Real Life Skin Pics and Arizona Revenge Porn

by | May 21, 2014 | Podcast

Real Life Skin Pics and Arizona Revenge Porn

Episode 38

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Disclaimer: The materials and content within this podcast are intended as general information only and are not to be considered a substitute for professional legal advice or a consultation with a lawyer.

1. Family Law Tip of the Week

If spousal maintenance is at issue in your case, before agreeing to pay (or get paid) a certain amount, be sure to consult with a qualified CPA to fully understand the tax ramifications of the award. Part of your consideration should be your tax bracket once the court orders the monthly amount!

2. Real Life Skin Pics and Arizona Revenge Porn

Today’s guest is Ruth Carter of The Carter Law Firm in Phoenix, Arizona. Ruth has written several best-selling books and specializes in intellectual property law, internet law, business formation and contracts. In this episode, Ruth talks with The Family Law Insider about revenge porn.

Revenge porn usually happens when one partner comes into possession of intimate photos or videos of an ex, then disseminates this information to get revenge. While revenge porn may have been around for years, it has become more of an issue since people are now able to easily produce and share photos and videos (thanks to the internet and smartphones). Once a compromising image or video has been put out into the internet world, it could be a challenge to “delete” it, especially if someone has already downloaded or saved it.

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An Arizona revenge porn law has just been passed (HB 2515). This law makes it a crime to publish revenge porn without the other person’s consent. Once on the books, the law will be codified as A.R.S. Section 13-1425. The crime will be a felony, punishable by jail, prison and/or a fine. The law is expected to go into effect on July 24, 2014.

Currently, there is a cyber-harassment law on the Arizona books. With that particular law, there has to be a specific intent to harass (or you have to know that what you are doing is harassing). In contrast, with revenge porn, you simply have to post an intimate photo or video (even if you don’t have an intent to harass or hurt someone) without the other’s consent.

Keep in mind that as the law is written, you don’t necessarily have to put an intimate photo online. Distribution to someone else (offline) might be enough! One way to get out of a potential charge of revenge porn is to show that someone else had access to your account, computer, phone, etc. Be aware that if you post revenge porn from your home, that is traceable via the IP address.

Under the law, there are differences in punishment depending upon whether the person in the photo or the film is “recognizable.” This raises questions as to how you can prove a person is recognizable (if the person’s face isn’t showing). One way the state might build the case is through circumstantial meta-data. In other words, it MIGHT be possible to show a person IS recognizable even if their face isn’t showing.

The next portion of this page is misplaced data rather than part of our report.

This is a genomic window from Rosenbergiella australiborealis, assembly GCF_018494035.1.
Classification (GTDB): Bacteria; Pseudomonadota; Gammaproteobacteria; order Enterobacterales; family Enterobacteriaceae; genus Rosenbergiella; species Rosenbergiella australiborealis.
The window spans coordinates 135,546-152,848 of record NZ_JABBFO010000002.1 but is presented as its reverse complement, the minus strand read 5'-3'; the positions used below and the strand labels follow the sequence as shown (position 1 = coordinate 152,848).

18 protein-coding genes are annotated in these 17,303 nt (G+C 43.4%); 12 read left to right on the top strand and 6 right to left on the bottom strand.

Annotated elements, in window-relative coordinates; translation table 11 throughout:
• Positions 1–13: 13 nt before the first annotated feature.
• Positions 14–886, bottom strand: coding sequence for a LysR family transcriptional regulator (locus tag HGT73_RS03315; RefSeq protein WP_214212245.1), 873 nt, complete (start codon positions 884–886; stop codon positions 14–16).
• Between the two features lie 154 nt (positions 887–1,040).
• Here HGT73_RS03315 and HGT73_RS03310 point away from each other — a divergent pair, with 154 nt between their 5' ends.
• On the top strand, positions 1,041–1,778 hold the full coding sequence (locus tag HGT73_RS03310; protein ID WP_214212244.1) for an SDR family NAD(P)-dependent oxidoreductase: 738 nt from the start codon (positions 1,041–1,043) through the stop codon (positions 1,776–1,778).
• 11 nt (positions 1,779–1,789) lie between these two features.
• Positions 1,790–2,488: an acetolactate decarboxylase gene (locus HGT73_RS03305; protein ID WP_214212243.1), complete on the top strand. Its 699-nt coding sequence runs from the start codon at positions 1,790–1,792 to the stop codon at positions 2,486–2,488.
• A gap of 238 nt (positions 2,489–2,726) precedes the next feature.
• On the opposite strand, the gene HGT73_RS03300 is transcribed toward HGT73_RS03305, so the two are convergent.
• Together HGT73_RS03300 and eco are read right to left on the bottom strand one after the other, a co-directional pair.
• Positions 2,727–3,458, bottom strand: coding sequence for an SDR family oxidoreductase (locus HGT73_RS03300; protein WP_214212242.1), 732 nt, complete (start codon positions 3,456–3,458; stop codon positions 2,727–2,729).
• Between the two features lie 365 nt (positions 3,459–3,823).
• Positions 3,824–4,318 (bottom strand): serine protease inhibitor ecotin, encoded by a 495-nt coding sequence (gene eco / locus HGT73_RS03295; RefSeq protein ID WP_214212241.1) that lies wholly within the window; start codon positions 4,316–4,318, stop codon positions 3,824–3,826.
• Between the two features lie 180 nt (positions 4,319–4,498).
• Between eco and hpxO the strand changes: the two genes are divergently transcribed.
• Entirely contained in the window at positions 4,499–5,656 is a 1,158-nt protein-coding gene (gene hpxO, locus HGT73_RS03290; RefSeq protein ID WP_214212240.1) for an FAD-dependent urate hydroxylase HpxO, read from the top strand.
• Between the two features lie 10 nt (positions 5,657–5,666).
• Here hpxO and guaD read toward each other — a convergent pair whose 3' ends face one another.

In terms of family law cases, Ruth believes the Arizona revenge porn law could become relevant as related to emotional abuse. Revenge porn will likely add a new layer to outcomes in Arizona child custody cases in situations of domestic violence, as well as in cases where new partners are involved.

Warning: If you choose to take intimate videos and photos, do it on your own device and never let your device out of your control!

Warning: Don’t send anything you wouldn’t want to end up on the front page of the newspaper, because it really could end up there!

Other Legal Implications Related to Intimate Photos

The person who takes the photo or video holds the copyright. That means they get to dictate where things are distributed. Having the copyright (to intimate photos and videos) might be enough to have an image taken down. Understand – just because you are in the photo doesn’t mean you own the copyright on the photo.

Keep in mind that if you are in a photo or video where you had an expectation of privacy, you may not have a copyright claim, but you might have a claim for invasion of privacy. Invasion of privacy laws vary from state-to-state. However, generally, if there is an expectation of privacy, it might not be too difficult to convince a fact-finder that the photo should not be widely distributed.

It should be interesting to see how this law unfolds. Stay tuned…

In the meantime, if you would like to see more of Ruth Carter, contact her at carterlawaz.com and on Twitter @rbcarter.

3. Family Law News

According to a new study, if a family member or friend gets a divorce, you are 75% more likely to get a divorce. Matt talks about this in the news this week!

Many thanks to http://www.freesfx.co.uk for the sound byte!

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